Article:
After you answer my question, please click over to read the rest of the book club questions for The Fault in Our Stars.  You can get your own copy of The Fault in Our Stars by John Green at bookstores including Amazon.

Sunday, June 30, 2013

Now That It's Completely Useless To Anyone

I have tried a bunch of different readers, since Google will be depriving me of my favorite tomorrow.  :(

I'm using Feedly at work with Firefox.  It's OK.  I don't like that it doesn't seem to automatically update - I have to refresh it. 

I'm using Bloglovin on my phone.  That's mostly because it's the only one that seems to work with an ancient (4 years old!) Blackberry.  I would like to get a new phone, but my husband refuses to pay an activation fee and additional money for data services just because the cell phone company feels like charging for it.  So, until there are no more Blackberries available on eBay...I will be stuck with an ancient phone. 

At home, I'm still deciding.  I like Netvibes, but it was very complex to import everything.  However, it does have an advantage over the other two choices.  Any site I follow with multiple pages (like The Pioneer Woman) or feeds is not showing up in Feedly or Bloglovin.  For Netvibes, they seem to be working just fine.  It's probably just a setting I haven't discovered yet, but I don't have the energy to figure it out.

Note: for all of these services I am only using the FREE option.  I'm not a fan of paying for things if I can possibly avoid it.  I'm getting used to repeating this philosophy on a daily basis, as my daughter complains that I won't let her have Club Penguin memberships or buy boosts/lives for games on Facebook.

None of these are ideal.  And I'm curious to see how they'll all work once Reader is deactivated.  But at least I have some options to make sure I keep up with things in Blogland.

What are you using?

Wednesday, June 12, 2013

GRAB(ook) club and Measure of Love

My first online book club!  I really enjoyed Measure of Love.  It was both a light read and a book that made me think about the characters beyond the bounds of the story.  I related to some of Rachel's issues, while at the same time she was annoying me with her dithering.  I'm looking forward to reading Arianna's story in the next book.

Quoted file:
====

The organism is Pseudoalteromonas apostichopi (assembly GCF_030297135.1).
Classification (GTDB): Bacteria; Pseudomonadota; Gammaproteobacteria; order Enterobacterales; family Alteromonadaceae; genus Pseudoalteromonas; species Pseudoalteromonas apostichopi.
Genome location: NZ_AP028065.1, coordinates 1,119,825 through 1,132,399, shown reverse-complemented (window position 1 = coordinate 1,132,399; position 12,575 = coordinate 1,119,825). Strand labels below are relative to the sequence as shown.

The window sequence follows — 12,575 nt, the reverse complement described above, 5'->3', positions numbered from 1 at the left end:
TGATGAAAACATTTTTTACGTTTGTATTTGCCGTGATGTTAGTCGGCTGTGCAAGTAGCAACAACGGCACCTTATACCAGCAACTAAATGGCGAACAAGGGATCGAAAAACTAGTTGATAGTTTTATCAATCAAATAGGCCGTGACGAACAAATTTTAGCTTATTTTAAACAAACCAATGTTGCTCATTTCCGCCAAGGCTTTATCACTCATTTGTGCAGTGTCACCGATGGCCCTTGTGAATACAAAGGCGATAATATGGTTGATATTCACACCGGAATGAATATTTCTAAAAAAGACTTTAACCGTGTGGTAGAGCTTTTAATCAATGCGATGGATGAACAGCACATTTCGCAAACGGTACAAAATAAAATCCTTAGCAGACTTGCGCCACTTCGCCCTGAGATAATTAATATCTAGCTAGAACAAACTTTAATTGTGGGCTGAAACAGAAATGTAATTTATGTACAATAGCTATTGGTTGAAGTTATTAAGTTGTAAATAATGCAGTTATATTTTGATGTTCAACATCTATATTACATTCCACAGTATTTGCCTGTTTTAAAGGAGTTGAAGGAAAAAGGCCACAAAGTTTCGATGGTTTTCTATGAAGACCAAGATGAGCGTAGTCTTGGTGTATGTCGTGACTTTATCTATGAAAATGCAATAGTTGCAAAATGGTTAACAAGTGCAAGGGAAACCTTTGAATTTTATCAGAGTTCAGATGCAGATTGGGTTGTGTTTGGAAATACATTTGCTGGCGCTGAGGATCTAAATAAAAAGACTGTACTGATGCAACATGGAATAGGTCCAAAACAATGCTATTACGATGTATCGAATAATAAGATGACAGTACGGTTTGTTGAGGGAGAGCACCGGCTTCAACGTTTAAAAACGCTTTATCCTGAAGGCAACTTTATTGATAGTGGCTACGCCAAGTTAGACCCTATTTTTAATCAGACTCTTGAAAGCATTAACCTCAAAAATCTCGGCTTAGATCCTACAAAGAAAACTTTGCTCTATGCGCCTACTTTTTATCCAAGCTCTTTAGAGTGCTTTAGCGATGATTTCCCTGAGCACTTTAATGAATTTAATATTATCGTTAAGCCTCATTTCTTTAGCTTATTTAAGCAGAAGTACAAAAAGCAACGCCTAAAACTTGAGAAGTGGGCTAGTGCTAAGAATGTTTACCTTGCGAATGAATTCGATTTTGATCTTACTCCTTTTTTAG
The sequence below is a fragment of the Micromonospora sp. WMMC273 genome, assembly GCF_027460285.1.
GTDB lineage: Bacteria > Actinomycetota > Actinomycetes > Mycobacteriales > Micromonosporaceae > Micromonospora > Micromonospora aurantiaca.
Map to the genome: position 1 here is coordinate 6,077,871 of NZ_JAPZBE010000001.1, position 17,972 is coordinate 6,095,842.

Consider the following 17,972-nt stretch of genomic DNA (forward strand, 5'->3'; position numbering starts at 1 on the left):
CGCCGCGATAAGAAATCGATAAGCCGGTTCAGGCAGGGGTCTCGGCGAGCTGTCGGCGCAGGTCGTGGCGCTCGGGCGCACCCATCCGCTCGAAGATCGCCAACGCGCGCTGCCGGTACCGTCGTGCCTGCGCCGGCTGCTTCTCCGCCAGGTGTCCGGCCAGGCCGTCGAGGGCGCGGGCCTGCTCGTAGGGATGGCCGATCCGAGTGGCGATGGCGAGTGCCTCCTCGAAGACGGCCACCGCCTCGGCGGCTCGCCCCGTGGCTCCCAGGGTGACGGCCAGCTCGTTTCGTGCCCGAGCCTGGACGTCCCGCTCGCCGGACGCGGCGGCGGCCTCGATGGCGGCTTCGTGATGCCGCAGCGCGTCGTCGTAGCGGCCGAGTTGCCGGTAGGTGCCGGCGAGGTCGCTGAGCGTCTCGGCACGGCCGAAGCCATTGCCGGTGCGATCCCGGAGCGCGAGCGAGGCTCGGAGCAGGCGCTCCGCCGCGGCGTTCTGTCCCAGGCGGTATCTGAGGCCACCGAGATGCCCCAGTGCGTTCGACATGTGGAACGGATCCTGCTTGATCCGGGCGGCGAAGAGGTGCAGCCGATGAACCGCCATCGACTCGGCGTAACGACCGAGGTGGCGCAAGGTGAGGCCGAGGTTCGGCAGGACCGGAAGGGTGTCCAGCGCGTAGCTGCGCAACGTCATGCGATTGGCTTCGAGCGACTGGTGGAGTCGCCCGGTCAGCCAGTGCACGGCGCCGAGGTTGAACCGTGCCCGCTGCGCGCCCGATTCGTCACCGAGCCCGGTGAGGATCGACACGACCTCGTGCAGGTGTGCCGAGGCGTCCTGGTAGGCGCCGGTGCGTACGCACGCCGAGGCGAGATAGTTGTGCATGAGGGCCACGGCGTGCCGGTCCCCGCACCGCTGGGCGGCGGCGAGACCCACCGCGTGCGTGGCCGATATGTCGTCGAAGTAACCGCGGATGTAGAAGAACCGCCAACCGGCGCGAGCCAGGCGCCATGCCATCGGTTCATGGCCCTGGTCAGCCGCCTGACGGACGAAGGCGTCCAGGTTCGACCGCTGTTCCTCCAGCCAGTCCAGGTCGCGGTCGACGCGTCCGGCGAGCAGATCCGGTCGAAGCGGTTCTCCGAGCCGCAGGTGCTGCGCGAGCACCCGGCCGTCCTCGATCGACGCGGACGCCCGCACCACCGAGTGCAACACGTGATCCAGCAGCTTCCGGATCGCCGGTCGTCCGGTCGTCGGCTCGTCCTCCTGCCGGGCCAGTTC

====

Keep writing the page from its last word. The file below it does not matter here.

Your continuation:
Now, I have to think of a question about the book...hmmm...well, how about some creative interpretation/write your own addendum to the story:

Adam is sort of a minor character in the story. We don't get to see many of his reactions, but he seems fairly perceptive (at least at this stage of the game).  While Rachel was going through all of her issues, how do you think he was processing all of her insecurities and assumptions?  I mean, they had to be somewhat evident, right?  Was he suffering his own doubts, or was he just oblivious?

After you answer my question, please click over to read the rest of the book club questions for Measure of Love (http://www.stirrup-queens.com/2013/06/grabook-club-discusses-measure-of-love/).  You can get your own copy of Measure of Love by Melissa Ford at bookstores including Amazon (http://www.amazon.com/Measure-of-Love-ebook/dp/B00C7Y1Y8E/)
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And if you read it, don't forget to leave a review!